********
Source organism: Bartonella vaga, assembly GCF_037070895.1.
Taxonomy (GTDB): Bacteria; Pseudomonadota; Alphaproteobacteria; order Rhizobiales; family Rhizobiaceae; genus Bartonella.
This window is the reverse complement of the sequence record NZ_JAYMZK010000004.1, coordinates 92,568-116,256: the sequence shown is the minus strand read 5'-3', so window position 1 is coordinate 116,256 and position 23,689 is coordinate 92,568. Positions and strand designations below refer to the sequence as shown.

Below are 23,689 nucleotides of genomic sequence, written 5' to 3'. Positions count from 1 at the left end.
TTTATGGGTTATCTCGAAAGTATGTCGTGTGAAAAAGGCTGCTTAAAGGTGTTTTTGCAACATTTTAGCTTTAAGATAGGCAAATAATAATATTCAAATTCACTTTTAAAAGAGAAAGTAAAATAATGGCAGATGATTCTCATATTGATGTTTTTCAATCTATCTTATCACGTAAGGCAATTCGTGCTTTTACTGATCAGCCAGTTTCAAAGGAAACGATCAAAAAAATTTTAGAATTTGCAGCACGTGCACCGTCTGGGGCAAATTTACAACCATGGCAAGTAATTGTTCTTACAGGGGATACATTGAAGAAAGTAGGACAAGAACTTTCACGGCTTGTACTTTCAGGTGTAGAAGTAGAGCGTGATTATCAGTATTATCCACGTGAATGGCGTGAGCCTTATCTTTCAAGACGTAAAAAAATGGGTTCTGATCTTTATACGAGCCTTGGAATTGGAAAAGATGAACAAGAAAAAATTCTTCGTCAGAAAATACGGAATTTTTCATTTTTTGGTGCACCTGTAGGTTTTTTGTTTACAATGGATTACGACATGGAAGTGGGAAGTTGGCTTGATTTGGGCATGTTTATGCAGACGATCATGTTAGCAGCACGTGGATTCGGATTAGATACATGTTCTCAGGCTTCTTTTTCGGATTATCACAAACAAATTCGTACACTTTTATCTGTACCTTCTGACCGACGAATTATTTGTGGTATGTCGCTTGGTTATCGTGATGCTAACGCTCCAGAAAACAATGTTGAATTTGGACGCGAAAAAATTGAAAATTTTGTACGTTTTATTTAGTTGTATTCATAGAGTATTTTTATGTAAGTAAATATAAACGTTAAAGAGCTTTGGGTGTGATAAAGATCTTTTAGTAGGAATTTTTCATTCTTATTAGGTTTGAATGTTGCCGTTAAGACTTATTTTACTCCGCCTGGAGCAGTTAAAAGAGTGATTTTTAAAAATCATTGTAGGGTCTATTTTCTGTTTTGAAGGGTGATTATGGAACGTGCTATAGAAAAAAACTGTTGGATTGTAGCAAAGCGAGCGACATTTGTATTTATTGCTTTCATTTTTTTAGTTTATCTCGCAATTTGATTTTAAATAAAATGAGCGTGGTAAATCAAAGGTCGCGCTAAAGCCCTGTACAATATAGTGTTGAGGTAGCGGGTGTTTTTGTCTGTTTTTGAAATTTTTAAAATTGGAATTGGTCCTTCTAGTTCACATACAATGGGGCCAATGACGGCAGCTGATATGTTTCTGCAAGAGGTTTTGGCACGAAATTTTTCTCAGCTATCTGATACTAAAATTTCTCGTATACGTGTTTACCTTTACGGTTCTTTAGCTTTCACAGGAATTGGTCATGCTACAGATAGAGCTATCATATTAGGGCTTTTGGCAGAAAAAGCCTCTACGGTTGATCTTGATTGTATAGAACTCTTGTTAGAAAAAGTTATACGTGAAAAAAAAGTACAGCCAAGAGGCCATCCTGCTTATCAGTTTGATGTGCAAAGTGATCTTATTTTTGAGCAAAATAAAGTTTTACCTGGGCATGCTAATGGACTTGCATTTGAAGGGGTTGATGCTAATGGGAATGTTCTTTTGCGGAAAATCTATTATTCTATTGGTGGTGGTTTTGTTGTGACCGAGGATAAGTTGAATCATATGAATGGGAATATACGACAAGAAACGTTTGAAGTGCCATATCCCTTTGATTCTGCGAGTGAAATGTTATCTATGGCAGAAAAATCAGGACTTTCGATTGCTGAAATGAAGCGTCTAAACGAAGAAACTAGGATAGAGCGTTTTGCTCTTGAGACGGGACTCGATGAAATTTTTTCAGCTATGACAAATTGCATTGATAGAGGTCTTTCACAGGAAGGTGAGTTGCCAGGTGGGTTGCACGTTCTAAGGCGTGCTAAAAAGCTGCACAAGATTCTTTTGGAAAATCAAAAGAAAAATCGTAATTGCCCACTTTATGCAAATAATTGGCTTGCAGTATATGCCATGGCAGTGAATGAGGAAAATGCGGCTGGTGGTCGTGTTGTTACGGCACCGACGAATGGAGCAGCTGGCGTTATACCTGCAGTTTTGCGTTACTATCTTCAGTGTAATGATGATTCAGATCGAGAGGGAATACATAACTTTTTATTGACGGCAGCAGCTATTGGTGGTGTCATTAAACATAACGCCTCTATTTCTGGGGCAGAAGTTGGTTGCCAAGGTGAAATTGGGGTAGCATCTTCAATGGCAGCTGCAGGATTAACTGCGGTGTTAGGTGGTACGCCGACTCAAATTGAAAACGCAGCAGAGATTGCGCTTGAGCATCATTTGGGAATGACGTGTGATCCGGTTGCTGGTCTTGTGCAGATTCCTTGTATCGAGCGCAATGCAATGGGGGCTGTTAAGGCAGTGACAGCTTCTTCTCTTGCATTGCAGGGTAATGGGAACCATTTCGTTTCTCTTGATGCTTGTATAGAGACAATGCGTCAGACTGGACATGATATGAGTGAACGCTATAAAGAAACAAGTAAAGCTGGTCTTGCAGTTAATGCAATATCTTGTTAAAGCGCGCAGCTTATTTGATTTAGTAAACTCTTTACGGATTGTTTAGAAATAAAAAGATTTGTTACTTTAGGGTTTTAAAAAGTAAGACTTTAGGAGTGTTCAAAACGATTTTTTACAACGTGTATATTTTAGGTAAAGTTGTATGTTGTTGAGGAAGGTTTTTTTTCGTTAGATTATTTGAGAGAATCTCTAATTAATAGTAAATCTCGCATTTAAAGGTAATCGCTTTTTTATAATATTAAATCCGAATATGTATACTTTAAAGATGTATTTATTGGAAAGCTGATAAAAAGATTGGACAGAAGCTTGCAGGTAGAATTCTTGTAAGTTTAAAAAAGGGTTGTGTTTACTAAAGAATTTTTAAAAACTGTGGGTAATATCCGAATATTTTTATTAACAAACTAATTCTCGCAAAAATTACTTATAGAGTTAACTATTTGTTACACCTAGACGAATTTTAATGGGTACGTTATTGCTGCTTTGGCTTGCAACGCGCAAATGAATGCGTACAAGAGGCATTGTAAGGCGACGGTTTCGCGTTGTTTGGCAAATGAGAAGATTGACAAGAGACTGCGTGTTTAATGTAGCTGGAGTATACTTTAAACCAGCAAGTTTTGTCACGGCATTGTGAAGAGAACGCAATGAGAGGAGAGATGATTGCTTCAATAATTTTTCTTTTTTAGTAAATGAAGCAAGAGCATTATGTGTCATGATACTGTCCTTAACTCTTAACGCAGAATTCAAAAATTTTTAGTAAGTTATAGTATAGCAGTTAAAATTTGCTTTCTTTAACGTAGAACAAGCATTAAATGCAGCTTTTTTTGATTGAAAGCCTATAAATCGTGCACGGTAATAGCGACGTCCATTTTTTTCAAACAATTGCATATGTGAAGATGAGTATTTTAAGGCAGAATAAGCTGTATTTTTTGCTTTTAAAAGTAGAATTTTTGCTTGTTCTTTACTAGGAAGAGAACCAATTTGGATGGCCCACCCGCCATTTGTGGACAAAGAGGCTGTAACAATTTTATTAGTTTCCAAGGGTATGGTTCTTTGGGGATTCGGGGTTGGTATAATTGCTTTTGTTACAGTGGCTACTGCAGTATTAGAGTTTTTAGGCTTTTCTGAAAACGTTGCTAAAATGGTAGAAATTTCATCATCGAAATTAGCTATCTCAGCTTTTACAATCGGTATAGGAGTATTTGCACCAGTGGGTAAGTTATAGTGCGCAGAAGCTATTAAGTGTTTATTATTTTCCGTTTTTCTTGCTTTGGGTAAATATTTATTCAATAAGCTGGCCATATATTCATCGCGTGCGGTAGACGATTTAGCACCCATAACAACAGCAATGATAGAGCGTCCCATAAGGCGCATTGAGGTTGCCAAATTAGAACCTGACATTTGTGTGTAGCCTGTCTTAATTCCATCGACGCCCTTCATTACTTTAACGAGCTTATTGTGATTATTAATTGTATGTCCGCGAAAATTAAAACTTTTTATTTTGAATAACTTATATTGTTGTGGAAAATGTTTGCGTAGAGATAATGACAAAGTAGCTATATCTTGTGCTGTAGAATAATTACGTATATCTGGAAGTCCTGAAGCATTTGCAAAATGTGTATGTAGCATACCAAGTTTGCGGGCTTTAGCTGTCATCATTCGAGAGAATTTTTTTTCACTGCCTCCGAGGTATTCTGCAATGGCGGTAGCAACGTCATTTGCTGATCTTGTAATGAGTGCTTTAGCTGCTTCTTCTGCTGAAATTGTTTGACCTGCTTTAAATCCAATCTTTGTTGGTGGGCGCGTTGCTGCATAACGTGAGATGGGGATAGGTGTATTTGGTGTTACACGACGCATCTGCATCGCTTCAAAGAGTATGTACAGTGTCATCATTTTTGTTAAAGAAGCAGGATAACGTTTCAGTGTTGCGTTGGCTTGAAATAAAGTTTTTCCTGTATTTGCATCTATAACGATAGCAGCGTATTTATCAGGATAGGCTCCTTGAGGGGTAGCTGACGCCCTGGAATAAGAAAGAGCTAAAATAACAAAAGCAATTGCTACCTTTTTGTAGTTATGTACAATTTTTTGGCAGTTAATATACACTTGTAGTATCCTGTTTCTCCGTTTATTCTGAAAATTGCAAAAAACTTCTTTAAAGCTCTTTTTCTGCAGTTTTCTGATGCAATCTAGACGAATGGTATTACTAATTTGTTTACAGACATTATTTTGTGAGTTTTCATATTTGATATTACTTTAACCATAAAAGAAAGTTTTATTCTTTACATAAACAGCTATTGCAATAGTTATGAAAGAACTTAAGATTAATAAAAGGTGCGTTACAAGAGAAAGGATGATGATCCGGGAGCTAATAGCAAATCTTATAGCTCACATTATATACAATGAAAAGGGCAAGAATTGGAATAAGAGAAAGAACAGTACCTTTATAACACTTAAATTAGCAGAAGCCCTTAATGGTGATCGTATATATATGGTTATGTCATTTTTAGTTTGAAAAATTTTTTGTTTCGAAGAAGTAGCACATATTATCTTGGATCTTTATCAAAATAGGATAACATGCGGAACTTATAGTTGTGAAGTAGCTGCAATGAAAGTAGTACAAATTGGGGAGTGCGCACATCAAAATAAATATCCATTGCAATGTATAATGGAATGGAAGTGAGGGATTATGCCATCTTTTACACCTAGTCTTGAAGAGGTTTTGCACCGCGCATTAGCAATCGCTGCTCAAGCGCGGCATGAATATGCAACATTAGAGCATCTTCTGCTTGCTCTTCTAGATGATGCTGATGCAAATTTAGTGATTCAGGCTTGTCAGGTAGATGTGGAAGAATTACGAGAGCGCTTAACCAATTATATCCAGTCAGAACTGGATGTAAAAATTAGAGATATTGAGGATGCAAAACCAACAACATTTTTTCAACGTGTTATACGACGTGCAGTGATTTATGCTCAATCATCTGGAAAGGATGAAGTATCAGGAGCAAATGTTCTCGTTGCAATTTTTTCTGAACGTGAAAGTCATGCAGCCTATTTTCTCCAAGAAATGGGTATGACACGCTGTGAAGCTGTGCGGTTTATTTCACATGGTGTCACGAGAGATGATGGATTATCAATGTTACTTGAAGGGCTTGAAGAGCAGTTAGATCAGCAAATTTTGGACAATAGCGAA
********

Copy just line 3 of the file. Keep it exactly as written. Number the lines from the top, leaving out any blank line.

This window is the reverse complement of the sequence record NZ_JAYMZK010000004.1, coordinates 92,568-116,256: the sequence shown is the minus strand read 5'-3', so window position 1 is coordinate 116,256 and position 23,689 is coordinate 92,568. Positions and strand designations below refer to the sequence as shown.